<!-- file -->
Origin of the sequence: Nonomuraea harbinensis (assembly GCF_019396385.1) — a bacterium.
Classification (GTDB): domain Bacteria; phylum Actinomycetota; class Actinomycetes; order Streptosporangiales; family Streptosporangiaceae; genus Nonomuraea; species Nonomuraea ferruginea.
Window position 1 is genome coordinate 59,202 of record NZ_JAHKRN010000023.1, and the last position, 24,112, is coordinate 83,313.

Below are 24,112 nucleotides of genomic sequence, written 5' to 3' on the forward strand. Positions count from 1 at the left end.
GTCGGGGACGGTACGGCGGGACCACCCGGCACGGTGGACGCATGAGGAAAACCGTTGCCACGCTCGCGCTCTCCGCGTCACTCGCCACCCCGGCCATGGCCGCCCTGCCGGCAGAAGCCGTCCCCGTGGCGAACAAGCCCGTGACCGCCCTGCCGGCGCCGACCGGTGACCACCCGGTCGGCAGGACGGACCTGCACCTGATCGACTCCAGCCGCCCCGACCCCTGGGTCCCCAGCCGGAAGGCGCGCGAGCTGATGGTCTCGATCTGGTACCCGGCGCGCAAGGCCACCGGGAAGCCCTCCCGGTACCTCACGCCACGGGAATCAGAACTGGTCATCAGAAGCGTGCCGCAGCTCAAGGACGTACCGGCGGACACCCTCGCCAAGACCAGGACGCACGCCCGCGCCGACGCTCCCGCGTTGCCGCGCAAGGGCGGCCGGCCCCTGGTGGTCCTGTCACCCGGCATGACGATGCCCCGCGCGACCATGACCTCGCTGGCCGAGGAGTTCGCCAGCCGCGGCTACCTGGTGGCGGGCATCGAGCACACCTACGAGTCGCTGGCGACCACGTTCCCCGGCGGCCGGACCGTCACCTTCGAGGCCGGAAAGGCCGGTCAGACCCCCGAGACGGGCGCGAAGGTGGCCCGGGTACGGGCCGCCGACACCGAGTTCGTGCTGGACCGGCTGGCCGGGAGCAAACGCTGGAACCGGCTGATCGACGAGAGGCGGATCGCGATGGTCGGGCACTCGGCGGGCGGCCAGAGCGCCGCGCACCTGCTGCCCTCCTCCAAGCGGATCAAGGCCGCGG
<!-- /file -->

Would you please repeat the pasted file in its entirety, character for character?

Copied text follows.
Origin of the sequence: Nonomuraea harbinensis (assembly GCF_019396385.1) — a bacterium.
Classification (GTDB): domain Bacteria; phylum Actinomycetota; class Actinomycetes; order Streptosporangiales; family Streptosporangiaceae; genus Nonomuraea; species Nonomuraea ferruginea.
Window position 1 is genome coordinate 59,202 of record NZ_JAHKRN010000023.1, and the last position, 24,112, is coordinate 83,313.

Below are 24,112 nucleotides of genomic sequence, written 5' to 3' on the forward strand. Positions count from 1 at the left end.
GTCGGGGACGGTACGGCGGGACCACCCGGCACGGTGGACGCATGAGGAAAACCGTTGCCACGCTCGCGCTCTCCGCGTCACTCGCCACCCCGGCCATGGCCGCCCTGCCGGCAGAAGCCGTCCCCGTGGCGAACAAGCCCGTGACCGCCCTGCCGGCGCCGACCGGTGACCACCCGGTCGGCAGGACGGACCTGCACCTGATCGACTCCAGCCGCCCCGACCCCTGGGTCCCCAGCCGGAAGGCGCGCGAGCTGATGGTCTCGATCTGGTACCCGGCGCGCAAGGCCACCGGGAAGCCCTCCCGGTACCTCACGCCACGGGAATCAGAACTGGTCATCAGAAGCGTGCCGCAGCTCAAGGACGTACCGGCGGACACCCTCGCCAAGACCAGGACGCACGCCCGCGCCGACGCTCCCGCGTTGCCGCGCAAGGGCGGCCGGCCCCTGGTGGTCCTGTCACCCGGCATGACGATGCCCCGCGCGACCATGACCTCGCTGGCCGAGGAGTTCGCCAGCCGCGGCTACCTGGTGGCGGGCATCGAGCACACCTACGAGTCGCTGGCGACCACGTTCCCCGGCGGCCGGACCGTCACCTTCGAGGCCGGAAAGGCCGGTCAGACCCCCGAGACGGGCGCGAAGGTGGCCCGGGTACGGGCCGCCGACACCGAGTTCGTGCTGGACCGGCTGGCCGGGAGCAAACGCTGGAACCGGCTGATCGACGAGAGGCGGATCGCGATGGTCGGGCACTCGGCGGGCGGCCAGAGCGCCGCGCACCTGCTGCCCTCCTCCAAGCGGATCAAGGCCGCGG